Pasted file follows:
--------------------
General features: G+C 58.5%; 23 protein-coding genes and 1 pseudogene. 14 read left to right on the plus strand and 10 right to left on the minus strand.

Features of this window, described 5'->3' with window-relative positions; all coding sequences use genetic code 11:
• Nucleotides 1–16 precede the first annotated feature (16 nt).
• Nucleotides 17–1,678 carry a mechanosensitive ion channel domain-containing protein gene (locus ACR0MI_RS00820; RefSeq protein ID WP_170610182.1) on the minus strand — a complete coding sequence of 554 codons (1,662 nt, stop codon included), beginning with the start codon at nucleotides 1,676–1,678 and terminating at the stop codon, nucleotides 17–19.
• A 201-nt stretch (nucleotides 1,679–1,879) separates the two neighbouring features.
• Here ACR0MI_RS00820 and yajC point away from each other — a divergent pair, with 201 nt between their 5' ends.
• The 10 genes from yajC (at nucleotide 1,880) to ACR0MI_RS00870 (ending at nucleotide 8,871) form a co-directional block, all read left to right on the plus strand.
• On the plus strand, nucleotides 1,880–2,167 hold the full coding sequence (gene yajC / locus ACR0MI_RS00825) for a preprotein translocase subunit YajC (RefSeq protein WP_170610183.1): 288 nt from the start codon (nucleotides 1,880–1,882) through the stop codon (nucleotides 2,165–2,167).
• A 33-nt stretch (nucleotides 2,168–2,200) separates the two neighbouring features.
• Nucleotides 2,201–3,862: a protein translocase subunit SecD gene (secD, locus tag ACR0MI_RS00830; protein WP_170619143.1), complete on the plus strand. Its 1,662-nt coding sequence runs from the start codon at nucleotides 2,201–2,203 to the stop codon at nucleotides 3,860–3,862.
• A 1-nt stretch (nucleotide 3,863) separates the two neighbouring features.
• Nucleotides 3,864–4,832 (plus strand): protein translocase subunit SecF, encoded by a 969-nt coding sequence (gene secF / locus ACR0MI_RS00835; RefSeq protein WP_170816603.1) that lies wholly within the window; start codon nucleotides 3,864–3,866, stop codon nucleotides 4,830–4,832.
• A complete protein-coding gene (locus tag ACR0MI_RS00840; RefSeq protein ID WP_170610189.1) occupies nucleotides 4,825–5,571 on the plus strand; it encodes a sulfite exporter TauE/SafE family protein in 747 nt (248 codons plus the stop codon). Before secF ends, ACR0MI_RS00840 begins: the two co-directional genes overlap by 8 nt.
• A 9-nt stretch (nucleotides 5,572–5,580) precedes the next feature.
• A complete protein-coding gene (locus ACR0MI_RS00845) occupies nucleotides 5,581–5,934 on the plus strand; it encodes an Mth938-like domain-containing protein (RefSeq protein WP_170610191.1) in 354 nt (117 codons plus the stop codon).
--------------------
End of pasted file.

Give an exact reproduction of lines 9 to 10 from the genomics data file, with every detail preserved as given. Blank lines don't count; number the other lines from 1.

• A 33-nt stretch (nucleotides 2,168–2,200) separates the two neighbouring features.
• Nucleotides 2,201–3,862: a protein translocase subunit SecD gene (secD, locus tag ACR0MI_RS00830; protein WP_170619143.1), complete on the plus strand. Its 1,662-nt coding sequence runs from the start codon at nucleotides 2,201–2,203 to the stop codon at nucleotides 3,860–3,862.